In the years since the bombing, scientists, security experts, and the ATF have called on Congress to develop legislation that would require customers to produce identification when purchasing ammonium nitrate fertilizer, and for sellers to maintain records of its sale. Critics argue that farmers lawfully use large quantities of the fertilizer,[195] and as of 2009, only Nevada and South Carolina require identification from purchasers.[195] In June 1995, Congress enacted legislation requiring chemical taggants to be incorporated into dynamite and other explosives so that a bomb could be traced to its manufacturer.[196] In 2008, Honeywell announced that it had developed a nitrogen-based fertilizer that would not detonate when mixed with fuel oil. The company got assistance from the Department of Homeland Security to develop the fertilizer (Sulf-N 26) for commercial use.[197] It uses ammonium sulfate to make the fertilizer less explosive.

    I completely agree that a simple ban (combined with buyback) of certain weapons (based on rounds used, magazine capacity, rate of fire, and such) will be an inadequate response. What is needed is a cultural shift. You’ll note that McVeigh and his cohorts totally embraced that citizens should react with violence if they disagree with government policies or actions, the very point so forcefully made in previous comments by Bruce: that the point of the second amendment is to resist tyranny and to take up arms against the Federal (and, presumably, state) government if you strongly disagree with its actions—that is, if in your eyes it is a tyranny. The reliance on this idea naturally enough leads to people following through, and there is no doubt that McVeigh thought he was fighting tyranny. We need to change that dialogue and suggest that perhaps a better process would be a non-violent one that does not involve the use of explosives and weaponry.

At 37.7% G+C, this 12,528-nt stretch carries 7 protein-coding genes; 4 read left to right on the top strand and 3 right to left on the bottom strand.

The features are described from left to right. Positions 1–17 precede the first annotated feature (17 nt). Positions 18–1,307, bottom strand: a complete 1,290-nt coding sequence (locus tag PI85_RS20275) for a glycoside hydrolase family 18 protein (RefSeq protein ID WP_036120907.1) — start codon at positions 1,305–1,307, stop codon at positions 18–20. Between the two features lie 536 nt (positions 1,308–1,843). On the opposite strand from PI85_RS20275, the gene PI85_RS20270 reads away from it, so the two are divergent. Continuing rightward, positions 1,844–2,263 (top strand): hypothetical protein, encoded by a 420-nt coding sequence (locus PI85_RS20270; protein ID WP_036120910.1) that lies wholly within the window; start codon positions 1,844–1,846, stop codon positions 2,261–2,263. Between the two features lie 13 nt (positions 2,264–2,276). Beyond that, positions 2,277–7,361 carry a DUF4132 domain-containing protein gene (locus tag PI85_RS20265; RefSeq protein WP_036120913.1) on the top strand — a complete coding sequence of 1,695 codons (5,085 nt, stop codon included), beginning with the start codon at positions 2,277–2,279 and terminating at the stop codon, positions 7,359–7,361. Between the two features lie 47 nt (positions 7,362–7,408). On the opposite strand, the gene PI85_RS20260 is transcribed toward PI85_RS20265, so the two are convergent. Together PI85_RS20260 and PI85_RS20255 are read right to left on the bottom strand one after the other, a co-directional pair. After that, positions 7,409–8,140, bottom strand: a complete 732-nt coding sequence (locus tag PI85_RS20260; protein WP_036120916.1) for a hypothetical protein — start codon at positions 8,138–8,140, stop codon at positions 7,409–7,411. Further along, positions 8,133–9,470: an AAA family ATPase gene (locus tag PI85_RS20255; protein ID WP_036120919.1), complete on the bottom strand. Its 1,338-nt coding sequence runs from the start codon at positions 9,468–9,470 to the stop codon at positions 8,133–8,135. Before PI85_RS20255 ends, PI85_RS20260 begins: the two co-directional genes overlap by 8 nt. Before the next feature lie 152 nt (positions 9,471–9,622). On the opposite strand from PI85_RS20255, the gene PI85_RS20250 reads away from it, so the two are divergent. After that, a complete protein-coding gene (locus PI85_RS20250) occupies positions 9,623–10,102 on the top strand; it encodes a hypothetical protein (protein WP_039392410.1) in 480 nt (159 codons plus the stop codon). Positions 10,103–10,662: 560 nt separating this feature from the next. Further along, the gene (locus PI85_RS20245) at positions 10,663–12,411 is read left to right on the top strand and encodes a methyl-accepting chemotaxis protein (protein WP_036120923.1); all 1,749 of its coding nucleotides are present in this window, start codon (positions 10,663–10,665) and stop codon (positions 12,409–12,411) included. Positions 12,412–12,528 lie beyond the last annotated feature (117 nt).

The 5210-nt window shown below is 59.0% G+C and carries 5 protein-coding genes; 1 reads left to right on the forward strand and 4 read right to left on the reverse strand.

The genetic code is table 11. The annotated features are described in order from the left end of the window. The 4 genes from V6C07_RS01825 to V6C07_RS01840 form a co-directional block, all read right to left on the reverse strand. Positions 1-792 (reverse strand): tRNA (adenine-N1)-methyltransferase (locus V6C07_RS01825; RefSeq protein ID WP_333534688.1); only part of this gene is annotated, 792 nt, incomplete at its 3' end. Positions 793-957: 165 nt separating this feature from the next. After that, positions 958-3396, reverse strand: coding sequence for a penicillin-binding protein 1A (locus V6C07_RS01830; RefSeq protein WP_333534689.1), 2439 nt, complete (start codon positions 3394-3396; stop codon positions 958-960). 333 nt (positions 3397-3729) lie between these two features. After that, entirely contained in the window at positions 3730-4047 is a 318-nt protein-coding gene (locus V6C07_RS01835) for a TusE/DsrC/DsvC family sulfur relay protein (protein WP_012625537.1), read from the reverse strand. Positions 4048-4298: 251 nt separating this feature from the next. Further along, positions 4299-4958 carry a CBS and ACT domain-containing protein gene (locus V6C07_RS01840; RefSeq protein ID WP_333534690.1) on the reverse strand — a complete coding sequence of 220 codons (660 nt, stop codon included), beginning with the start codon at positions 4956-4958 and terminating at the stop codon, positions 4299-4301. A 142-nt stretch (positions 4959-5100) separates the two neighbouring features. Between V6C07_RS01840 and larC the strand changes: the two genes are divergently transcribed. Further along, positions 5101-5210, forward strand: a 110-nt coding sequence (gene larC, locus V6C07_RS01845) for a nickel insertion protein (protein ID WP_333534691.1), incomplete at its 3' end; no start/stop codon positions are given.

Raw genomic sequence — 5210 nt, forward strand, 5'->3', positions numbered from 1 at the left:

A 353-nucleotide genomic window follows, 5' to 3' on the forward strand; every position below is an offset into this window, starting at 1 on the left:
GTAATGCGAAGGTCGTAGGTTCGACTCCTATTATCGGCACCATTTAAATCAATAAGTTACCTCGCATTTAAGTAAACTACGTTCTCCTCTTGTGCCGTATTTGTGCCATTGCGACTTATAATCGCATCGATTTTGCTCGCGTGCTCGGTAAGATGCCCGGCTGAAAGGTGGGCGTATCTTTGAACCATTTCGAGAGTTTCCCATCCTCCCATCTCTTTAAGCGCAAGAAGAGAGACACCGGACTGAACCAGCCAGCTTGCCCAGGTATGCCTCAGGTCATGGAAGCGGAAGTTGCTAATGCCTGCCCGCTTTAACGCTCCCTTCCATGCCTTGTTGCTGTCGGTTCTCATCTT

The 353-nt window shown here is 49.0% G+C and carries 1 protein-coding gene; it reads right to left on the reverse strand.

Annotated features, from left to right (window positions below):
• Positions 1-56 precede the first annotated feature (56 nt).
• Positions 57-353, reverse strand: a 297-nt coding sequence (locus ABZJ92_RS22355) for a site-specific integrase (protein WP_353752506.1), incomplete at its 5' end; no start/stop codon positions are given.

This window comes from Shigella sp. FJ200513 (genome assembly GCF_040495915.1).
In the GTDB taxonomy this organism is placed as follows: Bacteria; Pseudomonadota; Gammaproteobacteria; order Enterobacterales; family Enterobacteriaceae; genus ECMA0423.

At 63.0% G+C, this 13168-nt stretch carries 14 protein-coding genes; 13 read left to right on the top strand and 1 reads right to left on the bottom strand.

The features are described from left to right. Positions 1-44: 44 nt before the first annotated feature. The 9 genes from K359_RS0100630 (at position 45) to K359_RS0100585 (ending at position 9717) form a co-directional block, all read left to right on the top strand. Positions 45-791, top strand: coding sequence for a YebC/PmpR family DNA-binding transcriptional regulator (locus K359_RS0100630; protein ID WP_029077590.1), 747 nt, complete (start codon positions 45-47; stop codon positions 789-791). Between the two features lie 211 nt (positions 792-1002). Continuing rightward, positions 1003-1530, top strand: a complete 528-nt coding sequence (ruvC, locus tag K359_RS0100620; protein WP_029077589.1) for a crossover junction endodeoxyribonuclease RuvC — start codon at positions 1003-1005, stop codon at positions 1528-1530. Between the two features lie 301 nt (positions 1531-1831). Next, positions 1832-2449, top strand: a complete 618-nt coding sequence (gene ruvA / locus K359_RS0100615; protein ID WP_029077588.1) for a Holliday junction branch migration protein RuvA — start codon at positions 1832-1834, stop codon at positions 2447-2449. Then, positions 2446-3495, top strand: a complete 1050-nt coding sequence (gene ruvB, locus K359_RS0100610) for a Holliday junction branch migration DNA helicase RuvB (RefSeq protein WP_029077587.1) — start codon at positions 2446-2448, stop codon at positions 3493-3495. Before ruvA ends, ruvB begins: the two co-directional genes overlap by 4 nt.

4 January 2013 at 11:40 am

  3. One thought that just occurred to me: One approach would be to discontinue drug prohibition and treat drug addiction as a medical rather than criminal problem. Obviously, drugs can be controlled either quite rigorously (as with prescription drugs) or somewhat rigorously (as with alcohol), but their use would be legal subject to the usual age restrictions and the like.

    That would free up vast amounts of law enforcement resources to tackle violent crime and gun offenses.

    The thought came as I read that in 2011, only eight percent of federal prisoners were sentenced for violent crimes. Nearly half were in prison for drug related crimes.


    4 January 2013 at 1:14 pm